There are basically two different types of testosterone in your body that we need to assess to be able to diagnose you with low testosterone properly.
If you have already had some of these tests done by another doctor recently please let us know so we only check what’s needed.
Total vs Free Testosterone
Testosterone in your body is floating around in your blood, either freely or bound to a binding globulin. The majority of your testosterone, or total testosterone, is bound to a globulin, called sex hormone binding globulin (SHBG).
There are other elements in your blood that bind testosterone but none of them as much as SHBG. When SHBG binds testosterone it makes it inactive.
The remaining testosterone, that is not bound to SHBG, is the free testosterone. Free testosterone is the active portion of the total testosterone and in many ways more important than the total testosterone.
Some men, especially older men, have normal levels of total testosterone but low levels of free testosterone. Low free testosterone is low testosterone and can certainly cause symptoms of low testosterone.
Common symptoms of low testosterone include:
- Decreased motivation/drive
- Decreased mental clarity
- Increased body fat
- Decreased libido
We have found the most accurate way to assess free testosterone to be through a calculation. If you know your total testosterone and sex hormone binding globulin you can “plug” your numbers in here: Free Testosterone Calculator
Do your testosterone levels vary?
Testosterone levels can certainly vary from day to day. Also, testosterone levels are generally higher in the morning and then decline throughout the day.
In general, it is best to check your total and free testosterone levels in the morning before 10am on two separate days.
Many insurance companies require testosterone levels be checked in the early morning on two separate days in order to cover testosterone therapy.
SPECIAL Testosterone lab testing included with first visit for new patients.
What types of low testosterone are there?
There are basically two types of low testosterone:
- Primary Hypogonadism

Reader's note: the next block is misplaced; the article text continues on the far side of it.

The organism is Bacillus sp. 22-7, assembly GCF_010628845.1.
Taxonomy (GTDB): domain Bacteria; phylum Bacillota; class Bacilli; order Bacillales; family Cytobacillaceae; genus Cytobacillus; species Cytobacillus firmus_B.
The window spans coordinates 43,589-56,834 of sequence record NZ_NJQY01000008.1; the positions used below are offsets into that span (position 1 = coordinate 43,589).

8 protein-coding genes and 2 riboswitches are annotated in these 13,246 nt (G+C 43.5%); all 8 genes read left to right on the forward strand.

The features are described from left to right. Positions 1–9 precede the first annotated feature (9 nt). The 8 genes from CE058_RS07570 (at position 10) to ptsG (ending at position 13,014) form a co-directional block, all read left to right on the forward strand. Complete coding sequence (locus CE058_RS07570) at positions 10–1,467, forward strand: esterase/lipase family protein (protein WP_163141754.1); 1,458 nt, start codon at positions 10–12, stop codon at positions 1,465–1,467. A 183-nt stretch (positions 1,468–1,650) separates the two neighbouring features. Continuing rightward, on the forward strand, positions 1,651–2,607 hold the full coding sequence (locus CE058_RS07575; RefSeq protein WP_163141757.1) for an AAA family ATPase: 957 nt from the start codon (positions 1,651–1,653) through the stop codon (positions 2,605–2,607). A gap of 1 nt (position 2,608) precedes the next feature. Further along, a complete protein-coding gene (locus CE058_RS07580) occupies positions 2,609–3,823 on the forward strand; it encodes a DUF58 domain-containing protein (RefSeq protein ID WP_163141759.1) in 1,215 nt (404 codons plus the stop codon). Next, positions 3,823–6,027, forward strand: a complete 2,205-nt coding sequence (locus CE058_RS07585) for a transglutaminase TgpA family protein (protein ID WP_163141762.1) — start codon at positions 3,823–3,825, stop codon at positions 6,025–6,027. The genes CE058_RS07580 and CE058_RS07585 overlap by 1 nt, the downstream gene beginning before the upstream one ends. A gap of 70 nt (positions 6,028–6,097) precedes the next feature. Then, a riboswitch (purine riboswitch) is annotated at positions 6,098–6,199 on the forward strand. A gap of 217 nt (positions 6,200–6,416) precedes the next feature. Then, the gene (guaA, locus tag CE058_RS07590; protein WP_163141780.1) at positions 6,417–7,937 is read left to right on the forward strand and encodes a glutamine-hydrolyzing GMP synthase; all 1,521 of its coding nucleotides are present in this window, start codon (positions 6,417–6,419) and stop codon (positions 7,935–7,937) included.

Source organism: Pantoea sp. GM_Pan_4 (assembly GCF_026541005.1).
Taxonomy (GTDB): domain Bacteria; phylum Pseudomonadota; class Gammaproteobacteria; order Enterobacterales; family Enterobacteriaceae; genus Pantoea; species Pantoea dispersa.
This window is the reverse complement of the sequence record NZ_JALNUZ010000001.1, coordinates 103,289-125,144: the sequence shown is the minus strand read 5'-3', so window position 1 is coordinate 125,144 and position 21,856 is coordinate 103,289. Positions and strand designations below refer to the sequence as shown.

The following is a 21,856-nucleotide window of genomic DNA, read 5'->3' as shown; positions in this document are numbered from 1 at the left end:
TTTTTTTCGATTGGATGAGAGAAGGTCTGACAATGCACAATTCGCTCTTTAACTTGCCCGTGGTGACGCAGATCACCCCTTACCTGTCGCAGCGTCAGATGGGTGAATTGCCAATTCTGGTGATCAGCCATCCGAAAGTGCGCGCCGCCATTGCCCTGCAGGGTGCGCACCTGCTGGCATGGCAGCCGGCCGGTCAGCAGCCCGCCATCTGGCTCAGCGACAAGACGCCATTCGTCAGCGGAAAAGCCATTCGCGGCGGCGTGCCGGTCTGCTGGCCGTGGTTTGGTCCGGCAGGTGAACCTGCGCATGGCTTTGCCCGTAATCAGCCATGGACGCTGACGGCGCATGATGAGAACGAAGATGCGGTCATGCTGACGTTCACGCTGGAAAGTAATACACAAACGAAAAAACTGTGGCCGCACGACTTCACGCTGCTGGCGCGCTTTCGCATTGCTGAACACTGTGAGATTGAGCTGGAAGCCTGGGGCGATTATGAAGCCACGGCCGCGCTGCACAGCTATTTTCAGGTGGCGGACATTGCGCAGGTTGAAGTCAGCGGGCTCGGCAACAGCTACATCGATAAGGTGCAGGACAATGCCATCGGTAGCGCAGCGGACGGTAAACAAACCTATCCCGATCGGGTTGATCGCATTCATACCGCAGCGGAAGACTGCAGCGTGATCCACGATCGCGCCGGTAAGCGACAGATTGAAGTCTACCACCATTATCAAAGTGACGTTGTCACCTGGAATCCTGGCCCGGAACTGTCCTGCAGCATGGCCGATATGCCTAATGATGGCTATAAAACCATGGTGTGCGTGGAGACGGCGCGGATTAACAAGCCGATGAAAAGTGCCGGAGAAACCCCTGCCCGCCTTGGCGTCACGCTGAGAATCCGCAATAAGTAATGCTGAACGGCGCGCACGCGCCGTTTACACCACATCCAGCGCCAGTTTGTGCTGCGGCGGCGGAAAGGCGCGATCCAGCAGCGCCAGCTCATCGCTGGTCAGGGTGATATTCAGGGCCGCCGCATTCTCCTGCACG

- Secondary Hypogonadism
You can read a pretty good overview of the types of low testosterone and some potential causes here: What’s Causing My Low Testosterone?
Often times it is difficult to identify the specific cause of low testosterone. Some doctors may say your testosterone levels are low due to age but there is really no way to know for sure often times.
Luteinizing hormone (LH) is produced in the brain and travels through the blood until it reaches the testicles causing the testicles to produce testosterone.
LH can be measured in the blood. In fact, a number of signals are produced in the brain and travel throughout the body. These signals tell different parts of your body to produce hormones.
In some men, LH can be high and this is associated with primary hypogonadism. In primary hypogonadism, there is plenty of LH but the testicles are not responding properly. In some men there can be a failure of the testicles to function, causing almost no testosterone production.
In other cases, LH will be normal or low. Generally, if the testosterone is low and the LH level is normal we consider this inappropriately normal as we would expect a higher signal if the part of the brain that produces the signal was functioning optimally.
When the signal is low or inappropriately normal, this is considered secondary hypogonadism.
Some doctors may diagnose patients with mixed hypogonadism. In mixed hypogonadism there may be a combination of an inadequate signal or decreased signal production and a decrease in the ability of the testicles to produce testosterone.